Abstract: Theories can be produced by experts seeking a reputation for having knowledge. Hence, a tester could anticipate that theories may have been strategically produced by uninformed experts who want to pass an empirical test. We show that, with no restriction on the domain of permissible theories, strategic experts cannot be discredited for an arbitrary but given number of periods, no matter which test is used (provided that the test does not reject the actual data-generating process). Natural ways around this impossibility result include 1) assuming that unbounded data sets are available and 2) restricting the domain of permissible theories (opening the possibility that the actual data-generating process is rejected out of hand). In both cases, it is possible to dismiss strategic experts, but only to a limited extent. These results show significant limits on what data can accomplish when experts produce theories strategically.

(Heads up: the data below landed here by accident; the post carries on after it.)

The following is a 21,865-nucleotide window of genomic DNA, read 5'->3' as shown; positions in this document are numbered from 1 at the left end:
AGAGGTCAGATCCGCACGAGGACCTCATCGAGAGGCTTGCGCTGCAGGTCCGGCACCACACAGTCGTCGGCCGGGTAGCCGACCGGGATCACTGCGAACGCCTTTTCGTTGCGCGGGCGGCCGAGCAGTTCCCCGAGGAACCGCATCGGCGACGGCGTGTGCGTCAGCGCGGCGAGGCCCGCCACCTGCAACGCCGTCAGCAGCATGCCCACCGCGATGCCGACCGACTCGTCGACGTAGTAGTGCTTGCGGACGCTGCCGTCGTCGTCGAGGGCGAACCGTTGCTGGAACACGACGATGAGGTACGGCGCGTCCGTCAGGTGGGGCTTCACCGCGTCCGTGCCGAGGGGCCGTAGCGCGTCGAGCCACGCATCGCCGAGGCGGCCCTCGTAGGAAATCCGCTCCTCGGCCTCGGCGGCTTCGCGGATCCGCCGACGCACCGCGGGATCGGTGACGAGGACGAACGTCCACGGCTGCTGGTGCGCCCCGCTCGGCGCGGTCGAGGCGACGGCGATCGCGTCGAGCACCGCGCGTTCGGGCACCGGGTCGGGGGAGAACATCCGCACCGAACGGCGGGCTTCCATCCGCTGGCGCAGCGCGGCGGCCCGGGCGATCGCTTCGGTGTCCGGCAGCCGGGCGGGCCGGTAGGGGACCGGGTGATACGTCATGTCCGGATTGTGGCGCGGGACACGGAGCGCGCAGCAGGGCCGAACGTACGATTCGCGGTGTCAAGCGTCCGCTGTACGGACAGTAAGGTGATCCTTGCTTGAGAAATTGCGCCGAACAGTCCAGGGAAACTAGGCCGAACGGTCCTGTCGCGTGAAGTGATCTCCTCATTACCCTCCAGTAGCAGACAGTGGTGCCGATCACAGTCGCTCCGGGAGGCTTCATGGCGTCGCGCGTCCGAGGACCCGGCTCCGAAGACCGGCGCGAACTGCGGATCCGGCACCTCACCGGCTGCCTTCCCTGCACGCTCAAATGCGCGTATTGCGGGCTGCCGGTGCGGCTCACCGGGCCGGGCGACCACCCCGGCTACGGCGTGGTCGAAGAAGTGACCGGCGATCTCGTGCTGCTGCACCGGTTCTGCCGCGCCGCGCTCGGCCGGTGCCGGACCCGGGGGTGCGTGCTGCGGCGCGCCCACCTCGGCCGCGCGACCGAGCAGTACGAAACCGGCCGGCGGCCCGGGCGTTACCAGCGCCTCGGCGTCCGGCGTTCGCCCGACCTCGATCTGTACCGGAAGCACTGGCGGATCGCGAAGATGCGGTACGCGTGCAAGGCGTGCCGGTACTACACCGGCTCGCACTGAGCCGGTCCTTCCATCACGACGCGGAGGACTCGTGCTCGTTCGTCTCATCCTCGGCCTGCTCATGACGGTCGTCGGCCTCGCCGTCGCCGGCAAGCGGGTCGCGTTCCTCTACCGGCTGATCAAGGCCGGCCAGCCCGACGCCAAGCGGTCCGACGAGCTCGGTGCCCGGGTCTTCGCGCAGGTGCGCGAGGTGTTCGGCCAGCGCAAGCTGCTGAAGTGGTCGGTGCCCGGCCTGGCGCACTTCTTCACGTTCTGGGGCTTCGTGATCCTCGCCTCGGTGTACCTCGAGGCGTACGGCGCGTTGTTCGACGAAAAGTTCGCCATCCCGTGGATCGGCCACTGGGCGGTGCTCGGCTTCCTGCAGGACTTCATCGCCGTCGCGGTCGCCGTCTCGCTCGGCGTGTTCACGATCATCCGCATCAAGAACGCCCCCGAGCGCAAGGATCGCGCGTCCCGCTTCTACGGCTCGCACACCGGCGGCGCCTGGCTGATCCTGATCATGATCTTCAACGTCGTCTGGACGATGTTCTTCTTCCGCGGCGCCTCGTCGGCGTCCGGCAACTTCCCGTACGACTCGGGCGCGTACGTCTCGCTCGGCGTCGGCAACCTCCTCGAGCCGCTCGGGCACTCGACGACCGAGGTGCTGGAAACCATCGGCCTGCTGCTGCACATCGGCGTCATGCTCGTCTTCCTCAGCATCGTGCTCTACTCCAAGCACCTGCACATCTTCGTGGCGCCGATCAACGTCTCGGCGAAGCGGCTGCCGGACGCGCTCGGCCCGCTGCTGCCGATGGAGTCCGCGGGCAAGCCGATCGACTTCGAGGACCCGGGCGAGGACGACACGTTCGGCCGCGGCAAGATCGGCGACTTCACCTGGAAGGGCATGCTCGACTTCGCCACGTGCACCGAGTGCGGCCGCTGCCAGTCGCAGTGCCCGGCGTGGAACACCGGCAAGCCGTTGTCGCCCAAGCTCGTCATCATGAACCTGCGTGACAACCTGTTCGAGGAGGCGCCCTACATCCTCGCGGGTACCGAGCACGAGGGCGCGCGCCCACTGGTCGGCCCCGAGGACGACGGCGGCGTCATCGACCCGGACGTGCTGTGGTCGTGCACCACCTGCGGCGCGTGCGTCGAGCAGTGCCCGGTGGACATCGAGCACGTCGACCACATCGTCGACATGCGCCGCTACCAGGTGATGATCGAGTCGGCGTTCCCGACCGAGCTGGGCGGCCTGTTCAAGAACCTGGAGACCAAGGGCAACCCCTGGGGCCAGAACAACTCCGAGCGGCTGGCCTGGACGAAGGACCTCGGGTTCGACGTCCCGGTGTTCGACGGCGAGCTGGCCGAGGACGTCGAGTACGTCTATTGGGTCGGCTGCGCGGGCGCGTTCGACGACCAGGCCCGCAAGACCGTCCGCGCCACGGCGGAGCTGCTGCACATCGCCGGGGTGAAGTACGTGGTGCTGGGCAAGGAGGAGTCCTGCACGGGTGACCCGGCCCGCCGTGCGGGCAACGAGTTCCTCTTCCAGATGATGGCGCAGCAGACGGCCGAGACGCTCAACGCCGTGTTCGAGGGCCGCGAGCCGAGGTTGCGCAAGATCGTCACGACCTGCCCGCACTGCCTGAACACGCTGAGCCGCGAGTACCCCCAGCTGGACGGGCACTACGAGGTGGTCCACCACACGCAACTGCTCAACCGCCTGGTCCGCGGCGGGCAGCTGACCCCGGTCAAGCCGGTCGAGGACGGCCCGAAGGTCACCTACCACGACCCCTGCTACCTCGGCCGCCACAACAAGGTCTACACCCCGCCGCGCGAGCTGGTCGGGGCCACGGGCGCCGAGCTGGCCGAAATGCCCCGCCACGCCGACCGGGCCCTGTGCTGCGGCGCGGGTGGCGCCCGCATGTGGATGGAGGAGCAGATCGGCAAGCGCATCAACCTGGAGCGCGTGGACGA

Keywords: Testing Strategic Experts
    JEL: D81 C11
    Date: 2008–04–01